If you have not integrated dethatching into your seasonal grass maintenance plan, it would be a good thing to do so and reap the benefits that come with thatching your lawn.

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What Is the Cause of Squishy or Spongy Lawns?

So your lawn sinks when walking on it, and you are wondering what could be the problem or what is causing this weird effect. Below is a list of what causes soft spots in your lawn.

  • The most common cause of spongy or squishy lawn is too much thatch pile up on the soil’s surface caused by dead turf and other lawn debris.
  • Excessive watering or rainfall has the potential of settling in one area.
  • Soils with high clay density that can resist water drainage
  • flawed drainage system
  • uneven areas in your lawn that can collect water.

What Damage Does Thatch Pile Up Cause?

Generally, dense thatch pile-ups leave the grass spongy and affect the overall growth rate of the grass and other plants. Check out different problems caused by a thick thatch.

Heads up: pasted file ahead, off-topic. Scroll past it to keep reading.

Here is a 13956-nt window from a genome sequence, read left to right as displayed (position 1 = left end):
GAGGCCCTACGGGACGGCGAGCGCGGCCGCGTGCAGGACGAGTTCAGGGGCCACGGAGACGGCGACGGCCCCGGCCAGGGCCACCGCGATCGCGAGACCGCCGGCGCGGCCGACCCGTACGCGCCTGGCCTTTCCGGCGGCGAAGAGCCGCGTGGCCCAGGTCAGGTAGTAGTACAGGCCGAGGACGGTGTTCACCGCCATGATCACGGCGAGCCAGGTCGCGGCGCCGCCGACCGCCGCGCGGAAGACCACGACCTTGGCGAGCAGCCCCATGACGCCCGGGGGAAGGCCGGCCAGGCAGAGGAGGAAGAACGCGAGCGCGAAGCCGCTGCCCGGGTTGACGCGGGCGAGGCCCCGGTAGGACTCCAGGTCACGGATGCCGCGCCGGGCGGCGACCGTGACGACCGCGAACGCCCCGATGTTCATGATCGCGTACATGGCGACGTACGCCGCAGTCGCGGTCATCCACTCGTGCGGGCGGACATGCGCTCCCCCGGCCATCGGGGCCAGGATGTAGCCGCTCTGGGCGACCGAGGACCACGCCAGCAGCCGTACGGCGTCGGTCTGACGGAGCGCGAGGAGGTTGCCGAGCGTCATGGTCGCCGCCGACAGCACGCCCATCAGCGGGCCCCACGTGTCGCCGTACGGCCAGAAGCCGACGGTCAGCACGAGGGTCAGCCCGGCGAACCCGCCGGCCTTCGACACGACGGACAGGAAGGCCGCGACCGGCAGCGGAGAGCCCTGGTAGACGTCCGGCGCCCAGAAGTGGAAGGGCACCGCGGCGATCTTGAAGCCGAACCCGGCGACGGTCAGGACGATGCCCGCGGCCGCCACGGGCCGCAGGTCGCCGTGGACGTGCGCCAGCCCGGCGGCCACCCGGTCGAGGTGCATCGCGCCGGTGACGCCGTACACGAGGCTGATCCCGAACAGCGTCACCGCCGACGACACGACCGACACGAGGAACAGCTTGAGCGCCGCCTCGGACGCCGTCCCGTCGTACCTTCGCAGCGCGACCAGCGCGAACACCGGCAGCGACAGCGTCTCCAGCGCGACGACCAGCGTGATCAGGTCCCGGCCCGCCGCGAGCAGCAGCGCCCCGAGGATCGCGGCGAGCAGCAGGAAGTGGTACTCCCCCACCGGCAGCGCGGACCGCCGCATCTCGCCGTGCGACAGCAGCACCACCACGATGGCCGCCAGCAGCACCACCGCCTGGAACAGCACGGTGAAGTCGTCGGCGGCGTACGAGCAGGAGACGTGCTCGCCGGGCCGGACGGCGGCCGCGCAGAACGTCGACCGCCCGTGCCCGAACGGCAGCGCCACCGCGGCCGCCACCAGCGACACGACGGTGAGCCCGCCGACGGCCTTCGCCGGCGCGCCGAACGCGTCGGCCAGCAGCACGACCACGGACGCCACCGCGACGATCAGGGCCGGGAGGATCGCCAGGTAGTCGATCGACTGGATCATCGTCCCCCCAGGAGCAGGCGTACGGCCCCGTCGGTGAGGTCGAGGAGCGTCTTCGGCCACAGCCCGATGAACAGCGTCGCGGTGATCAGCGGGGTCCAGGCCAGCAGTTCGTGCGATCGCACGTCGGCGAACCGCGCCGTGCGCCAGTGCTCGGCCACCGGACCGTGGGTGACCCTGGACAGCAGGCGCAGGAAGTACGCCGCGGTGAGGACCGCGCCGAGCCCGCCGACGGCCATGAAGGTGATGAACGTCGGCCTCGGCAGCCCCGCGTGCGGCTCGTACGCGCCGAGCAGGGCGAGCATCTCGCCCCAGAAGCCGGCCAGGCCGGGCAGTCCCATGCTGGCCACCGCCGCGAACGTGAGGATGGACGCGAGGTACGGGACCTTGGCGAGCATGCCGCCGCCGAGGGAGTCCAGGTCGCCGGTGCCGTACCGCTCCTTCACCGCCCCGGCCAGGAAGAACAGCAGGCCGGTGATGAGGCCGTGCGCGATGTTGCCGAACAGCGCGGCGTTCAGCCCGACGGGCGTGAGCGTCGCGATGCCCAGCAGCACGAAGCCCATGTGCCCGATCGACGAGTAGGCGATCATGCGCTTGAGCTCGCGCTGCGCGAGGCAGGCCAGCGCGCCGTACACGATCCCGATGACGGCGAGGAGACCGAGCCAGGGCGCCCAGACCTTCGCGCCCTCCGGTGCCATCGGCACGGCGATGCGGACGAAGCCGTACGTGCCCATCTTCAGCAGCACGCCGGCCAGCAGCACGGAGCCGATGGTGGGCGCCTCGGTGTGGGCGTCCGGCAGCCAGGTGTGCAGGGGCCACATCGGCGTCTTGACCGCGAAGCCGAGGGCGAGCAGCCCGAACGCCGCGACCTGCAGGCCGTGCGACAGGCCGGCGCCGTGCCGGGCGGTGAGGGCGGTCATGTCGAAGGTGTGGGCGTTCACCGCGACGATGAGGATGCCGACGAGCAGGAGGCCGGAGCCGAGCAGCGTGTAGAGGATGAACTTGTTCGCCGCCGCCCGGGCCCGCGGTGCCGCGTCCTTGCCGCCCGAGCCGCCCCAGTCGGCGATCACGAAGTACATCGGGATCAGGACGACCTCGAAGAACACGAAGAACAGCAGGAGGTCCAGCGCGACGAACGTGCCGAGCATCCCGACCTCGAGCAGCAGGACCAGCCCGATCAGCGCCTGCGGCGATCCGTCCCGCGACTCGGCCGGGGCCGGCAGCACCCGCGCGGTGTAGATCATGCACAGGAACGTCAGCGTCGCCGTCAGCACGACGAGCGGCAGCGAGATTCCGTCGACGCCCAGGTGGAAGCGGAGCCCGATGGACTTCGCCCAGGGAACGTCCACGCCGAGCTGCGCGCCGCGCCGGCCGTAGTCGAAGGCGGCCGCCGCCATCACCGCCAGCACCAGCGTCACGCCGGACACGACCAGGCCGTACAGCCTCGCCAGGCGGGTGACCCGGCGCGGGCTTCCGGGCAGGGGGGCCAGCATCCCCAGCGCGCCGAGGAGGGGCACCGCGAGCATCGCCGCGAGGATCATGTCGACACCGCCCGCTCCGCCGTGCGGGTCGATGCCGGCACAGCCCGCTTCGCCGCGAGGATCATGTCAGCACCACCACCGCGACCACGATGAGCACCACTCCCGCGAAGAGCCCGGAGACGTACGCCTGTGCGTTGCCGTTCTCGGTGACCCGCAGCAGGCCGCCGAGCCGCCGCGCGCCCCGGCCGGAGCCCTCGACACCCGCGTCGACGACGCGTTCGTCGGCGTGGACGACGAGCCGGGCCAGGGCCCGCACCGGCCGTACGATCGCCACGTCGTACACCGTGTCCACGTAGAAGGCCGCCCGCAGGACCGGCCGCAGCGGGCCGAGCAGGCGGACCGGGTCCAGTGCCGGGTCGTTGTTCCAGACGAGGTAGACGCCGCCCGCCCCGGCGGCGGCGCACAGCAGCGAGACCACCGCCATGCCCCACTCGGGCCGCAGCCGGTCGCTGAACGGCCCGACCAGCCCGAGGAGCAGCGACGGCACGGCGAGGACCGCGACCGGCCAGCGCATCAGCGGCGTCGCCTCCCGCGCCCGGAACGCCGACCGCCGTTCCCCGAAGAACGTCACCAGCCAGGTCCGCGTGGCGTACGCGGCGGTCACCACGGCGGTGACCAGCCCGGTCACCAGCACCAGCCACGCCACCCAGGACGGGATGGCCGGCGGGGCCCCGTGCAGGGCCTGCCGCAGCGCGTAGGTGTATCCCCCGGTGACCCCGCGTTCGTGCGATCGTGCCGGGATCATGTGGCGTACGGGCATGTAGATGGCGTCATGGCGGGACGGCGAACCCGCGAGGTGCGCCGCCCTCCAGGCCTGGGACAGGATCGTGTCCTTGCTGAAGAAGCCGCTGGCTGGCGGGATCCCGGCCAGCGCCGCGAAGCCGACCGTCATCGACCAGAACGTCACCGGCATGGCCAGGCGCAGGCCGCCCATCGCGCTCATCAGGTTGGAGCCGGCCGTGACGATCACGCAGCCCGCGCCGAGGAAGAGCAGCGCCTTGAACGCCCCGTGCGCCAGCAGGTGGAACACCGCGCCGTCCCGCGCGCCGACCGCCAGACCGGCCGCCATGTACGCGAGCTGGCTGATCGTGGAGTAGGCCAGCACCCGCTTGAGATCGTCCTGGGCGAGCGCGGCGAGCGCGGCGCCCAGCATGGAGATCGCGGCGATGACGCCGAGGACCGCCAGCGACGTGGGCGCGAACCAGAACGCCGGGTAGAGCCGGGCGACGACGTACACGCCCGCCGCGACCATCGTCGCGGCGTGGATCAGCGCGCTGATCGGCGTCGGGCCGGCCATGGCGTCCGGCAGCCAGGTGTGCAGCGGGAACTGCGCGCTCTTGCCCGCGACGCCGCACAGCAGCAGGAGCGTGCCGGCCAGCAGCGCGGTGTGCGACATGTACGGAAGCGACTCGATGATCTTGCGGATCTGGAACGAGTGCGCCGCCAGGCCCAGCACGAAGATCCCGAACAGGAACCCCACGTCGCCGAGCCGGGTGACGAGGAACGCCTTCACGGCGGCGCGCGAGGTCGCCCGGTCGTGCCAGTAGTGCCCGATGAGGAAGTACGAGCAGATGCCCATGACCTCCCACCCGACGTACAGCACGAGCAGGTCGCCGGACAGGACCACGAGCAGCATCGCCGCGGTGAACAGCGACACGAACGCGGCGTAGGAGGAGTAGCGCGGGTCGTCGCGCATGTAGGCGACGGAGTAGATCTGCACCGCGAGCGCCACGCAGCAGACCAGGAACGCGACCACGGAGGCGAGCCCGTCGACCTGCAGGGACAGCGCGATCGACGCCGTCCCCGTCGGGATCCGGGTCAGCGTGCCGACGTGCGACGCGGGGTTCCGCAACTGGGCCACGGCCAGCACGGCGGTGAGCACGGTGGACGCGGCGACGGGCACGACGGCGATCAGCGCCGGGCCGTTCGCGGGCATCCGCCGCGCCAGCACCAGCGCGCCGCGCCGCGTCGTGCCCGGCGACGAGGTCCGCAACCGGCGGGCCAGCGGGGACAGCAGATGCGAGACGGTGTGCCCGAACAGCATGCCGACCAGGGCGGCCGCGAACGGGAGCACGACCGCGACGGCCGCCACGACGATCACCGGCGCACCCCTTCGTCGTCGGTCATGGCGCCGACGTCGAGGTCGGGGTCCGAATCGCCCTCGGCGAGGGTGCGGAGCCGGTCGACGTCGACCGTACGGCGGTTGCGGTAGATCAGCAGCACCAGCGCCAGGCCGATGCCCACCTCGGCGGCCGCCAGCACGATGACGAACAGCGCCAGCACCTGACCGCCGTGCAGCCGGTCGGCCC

• Thick thatch build-up usually prevents water from penetrating and reaching the soil. This is usually the underlying cause of lawn owners experiencing dead grass during summer, despite constant watering the lawn.
  • Thatch build-up will also reduce the soil’s ability to dry out. The moisture that is lucky to get through the thatch layer is trapped in one place and can cause infections.
  • Grass becomes weak and unhealthy as the thatch layer prevents fertilizers from reaching the soil.
  • Restricted airflow and increased carbon dioxide under the thatch pile affect the grass growth rate.

How to Fix a Spongy or Squishy Lawn

The first step in tackling a spongy or squishy lawn is to scrape away or dethatch excess thatch. After this, you can objectively evaluate whether you have other issues related to soil content or drainage issues that might cause soft spots in your lawn.

Remove The Excess Thatch